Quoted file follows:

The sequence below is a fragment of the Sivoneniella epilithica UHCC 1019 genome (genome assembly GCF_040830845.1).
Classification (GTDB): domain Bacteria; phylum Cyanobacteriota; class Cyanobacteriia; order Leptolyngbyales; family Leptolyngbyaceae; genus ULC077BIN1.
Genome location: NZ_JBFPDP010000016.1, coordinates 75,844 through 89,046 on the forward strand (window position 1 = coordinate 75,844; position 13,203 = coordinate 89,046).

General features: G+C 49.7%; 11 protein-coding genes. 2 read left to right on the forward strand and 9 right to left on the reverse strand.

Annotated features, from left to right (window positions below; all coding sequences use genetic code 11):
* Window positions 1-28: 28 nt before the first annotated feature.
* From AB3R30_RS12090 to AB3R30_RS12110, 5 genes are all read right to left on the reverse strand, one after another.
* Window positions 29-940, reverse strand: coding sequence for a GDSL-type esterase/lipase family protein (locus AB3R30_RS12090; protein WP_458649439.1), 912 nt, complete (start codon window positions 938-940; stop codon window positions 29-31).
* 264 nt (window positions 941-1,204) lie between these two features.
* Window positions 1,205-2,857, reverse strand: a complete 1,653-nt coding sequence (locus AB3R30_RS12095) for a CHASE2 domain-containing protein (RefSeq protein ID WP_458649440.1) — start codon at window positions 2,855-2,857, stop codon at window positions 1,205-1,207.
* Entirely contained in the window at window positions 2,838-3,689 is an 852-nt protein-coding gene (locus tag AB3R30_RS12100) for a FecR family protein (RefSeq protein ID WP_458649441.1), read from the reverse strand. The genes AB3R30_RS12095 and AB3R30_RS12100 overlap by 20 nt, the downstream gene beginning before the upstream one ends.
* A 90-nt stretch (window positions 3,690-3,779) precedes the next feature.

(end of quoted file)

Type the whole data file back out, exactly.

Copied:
The sequence below is a fragment of the Sivoneniella epilithica UHCC 1019 genome (genome assembly GCF_040830845.1).
Classification (GTDB): domain Bacteria; phylum Cyanobacteriota; class Cyanobacteriia; order Leptolyngbyales; family Leptolyngbyaceae; genus ULC077BIN1.
Genome location: NZ_JBFPDP010000016.1, coordinates 75,844 through 89,046 on the forward strand (window position 1 = coordinate 75,844; position 13,203 = coordinate 89,046).

General features: G+C 49.7%; 11 protein-coding genes. 2 read left to right on the forward strand and 9 right to left on the reverse strand.

Annotated features, from left to right (window positions below; all coding sequences use genetic code 11):
* Window positions 1-28: 28 nt before the first annotated feature.
* From AB3R30_RS12090 to AB3R30_RS12110, 5 genes are all read right to left on the reverse strand, one after another.
* Window positions 29-940, reverse strand: coding sequence for a GDSL-type esterase/lipase family protein (locus AB3R30_RS12090; protein WP_458649439.1), 912 nt, complete (start codon window positions 938-940; stop codon window positions 29-31).
* 264 nt (window positions 941-1,204) lie between these two features.
* Window positions 1,205-2,857, reverse strand: a complete 1,653-nt coding sequence (locus AB3R30_RS12095) for a CHASE2 domain-containing protein (RefSeq protein ID WP_458649440.1) — start codon at window positions 2,855-2,857, stop codon at window positions 1,205-1,207.
* Entirely contained in the window at window positions 2,838-3,689 is an 852-nt protein-coding gene (locus tag AB3R30_RS12100) for a FecR family protein (RefSeq protein ID WP_458649441.1), read from the reverse strand. The genes AB3R30_RS12095 and AB3R30_RS12100 overlap by 20 nt, the downstream gene beginning before the upstream one ends.
* A 90-nt stretch (window positions 3,690-3,779) precedes the next feature.